How To Answer The Interview Question: “Tell Us About Yourself”
There are some job interview questions that are guaranteed to come up in most (if not all) of your job interviews — regardless of your industry, your experience level, and job type.
At the top of this list is the universal and much-dreaded classic: “Tell me about yourself.”
This question (or a variation like “Walk me through your background”) comes up in just about every job interview and many job searchers hate it.
They hate it because they get frustrated trying to decipher exactly what the interviewer is looking for. However, if you prepare properly, there’s no reason to dread this question.
In fact, this question is an opportunity — an opening for you to set the tone of the job interview and emphasize the points that you most want this potential employer to know about you.
Don’t waste the opportunity by simply diving into a long recitation of your resume. This also isn’t the time to mention that you love flamenco dancing and bingo (yes, I have seen candidates ramble on about hobbies and personal preferences many times and it’s a surefire way to make a weak first impression).
Instead, try a concise, enthusiastic response that summarizes your big-picture fit for the job. This is also a good opportunity to share some information about your proudest achievements and goals.
The Interviewer’s Perspective
What is the interviewer trying to achieve by asking you to “tell him about yourself”? Well, for the interviewer, it’s an easy and open-ended way to start the conversation.
His ultimate goal for this interview is to find out enough about you to decide if you’re a good fit for the job opening that he is being paid to fill. In most cases, he wants to like you. His life will be easier if he can find a great candidate quickly. However, he is also on guard because a bad hire will reflect poorly on his judgment and possibly be a mark against him when it comes time to ask for a raise or promotion or bonus.
He is hoping that this question will get you talking. This question is almost always asked first, perhaps right after some chit chat about traffic and the weather. As a result, his first impression of you will be all about your answer to this question. Your answer here will also set the tone for the interview and let you lead with your strongest selling points.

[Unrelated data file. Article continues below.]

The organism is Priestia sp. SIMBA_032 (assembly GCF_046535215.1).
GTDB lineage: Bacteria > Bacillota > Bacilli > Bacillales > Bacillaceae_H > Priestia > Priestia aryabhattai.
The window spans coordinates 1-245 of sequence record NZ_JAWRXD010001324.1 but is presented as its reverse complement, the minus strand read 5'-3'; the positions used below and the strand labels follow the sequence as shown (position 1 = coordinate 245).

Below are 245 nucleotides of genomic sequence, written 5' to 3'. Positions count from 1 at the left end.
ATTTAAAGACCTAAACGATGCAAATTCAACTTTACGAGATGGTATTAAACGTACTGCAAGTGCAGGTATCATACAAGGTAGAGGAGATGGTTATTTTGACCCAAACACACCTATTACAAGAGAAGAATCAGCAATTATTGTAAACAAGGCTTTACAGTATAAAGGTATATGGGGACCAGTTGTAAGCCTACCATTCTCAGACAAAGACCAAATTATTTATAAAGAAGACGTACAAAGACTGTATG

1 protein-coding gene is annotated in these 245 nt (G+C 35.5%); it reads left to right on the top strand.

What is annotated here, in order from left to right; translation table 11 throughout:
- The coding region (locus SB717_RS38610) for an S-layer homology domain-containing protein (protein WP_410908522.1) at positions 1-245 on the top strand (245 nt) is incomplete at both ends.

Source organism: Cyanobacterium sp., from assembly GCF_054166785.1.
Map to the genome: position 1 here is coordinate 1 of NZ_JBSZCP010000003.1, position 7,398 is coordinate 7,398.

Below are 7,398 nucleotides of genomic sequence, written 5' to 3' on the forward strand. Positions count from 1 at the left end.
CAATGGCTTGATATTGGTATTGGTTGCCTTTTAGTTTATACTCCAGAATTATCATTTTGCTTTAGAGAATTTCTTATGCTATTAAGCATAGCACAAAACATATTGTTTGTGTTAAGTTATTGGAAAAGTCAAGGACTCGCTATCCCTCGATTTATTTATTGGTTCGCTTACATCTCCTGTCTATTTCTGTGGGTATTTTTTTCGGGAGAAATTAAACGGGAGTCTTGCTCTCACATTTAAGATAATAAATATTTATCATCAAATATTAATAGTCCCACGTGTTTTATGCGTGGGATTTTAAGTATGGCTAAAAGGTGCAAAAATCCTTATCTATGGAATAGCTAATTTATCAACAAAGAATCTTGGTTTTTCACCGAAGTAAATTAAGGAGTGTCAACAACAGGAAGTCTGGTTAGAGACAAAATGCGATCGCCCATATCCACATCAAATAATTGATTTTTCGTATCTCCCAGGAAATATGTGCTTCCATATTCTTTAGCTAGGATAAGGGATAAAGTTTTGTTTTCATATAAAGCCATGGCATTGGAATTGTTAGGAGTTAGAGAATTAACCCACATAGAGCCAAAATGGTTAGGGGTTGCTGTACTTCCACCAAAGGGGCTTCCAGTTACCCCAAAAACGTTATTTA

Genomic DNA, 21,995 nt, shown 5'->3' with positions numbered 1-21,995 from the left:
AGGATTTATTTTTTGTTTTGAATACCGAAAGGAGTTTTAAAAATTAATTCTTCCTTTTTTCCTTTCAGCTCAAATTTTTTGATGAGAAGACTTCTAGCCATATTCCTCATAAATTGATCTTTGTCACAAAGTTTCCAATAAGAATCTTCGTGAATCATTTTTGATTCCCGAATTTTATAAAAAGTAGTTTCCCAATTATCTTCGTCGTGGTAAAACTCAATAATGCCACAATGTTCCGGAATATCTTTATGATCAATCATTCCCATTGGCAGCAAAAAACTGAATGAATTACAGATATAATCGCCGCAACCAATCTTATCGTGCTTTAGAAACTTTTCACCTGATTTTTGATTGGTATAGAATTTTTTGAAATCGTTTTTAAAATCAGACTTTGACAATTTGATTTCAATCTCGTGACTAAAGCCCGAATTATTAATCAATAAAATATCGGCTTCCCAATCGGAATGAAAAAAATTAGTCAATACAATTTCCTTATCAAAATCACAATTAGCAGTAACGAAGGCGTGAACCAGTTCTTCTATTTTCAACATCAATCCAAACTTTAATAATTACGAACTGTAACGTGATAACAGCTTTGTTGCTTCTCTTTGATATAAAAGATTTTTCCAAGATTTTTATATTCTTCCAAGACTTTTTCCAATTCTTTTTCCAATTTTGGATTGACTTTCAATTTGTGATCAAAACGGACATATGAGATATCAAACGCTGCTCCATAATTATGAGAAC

How to Nail “Tell Me About Yourself”
Think of it as your elevator pitch. An elevator pitch is a short summary used to quickly and simply define a product, service, or business and its value proposition. It answers the question: “Why should I buy/invest?” It should be concise enough to be delivered during a short elevator ride (to the 5th floor, not to the 105th floor).
You need an elevator pitch for yourself as a job candidate — and it should be customized for different opportunities. You must keep it focused and short, ideally less than a minute, and no more than 2 minutes.
You won’t be able to fit all of your great qualities and resume high points into 2 minutes, so you’ll have to spend some time thinking about how to present yourself in a way that starts the interview on the right note.
A great answer will address the following:
- What are your primary selling points for this job? This could be number of years of experience in a particular industry or area of specialization. You might also highlight special training and technical skills here. Focus on the qualifications in the job description and how you meet and exceed the requirements.
- Why are you interested in this position right now? You can wrap up your answer by indicating why you are looking for a new challenge and why you feel this role is the best next step.
The Skillful Formula for Answering This Question
I’ll share the “Tell Me About Yourself” formula that I teach to my interview coaching clients (and Big Interview members). There are three components:
1. Who You Are — Your first sentence should be an introduction to who you are professionally, an overview statement that shows off your strengths and gives a little sense of your personality too. This is not easy to do gracefully on the fly. It pays to prepare a bit in advance.
Good: “I’m an innovative HR manager with 8 years of experience managing all aspects of the HR function — from recruiting to training to benefits — for Fortune 500 companies.”
Concisely summarizes diverse background.
Bad: “Well, I grew up in Cincinnati. As a child, I originally wanted to be a fireman, then later became interested in dinosaurs. I excelled in the sciences from early on, placing first in my fourth-grade science fair. Funny story about that…”
Way too much information.
2. Expertise Highlights — Don’t assume that the interviewer has closely read your resume and knows your qualifications. Use your elevator pitch to briefly highlight 2-4 points that you think make you stand out.
Good: “I have spent the last six years developing my skills as a customer service manager for Megacompany Inc., where I have won several performance awards and been promoted twice. I love managing teams and solving customer problems.”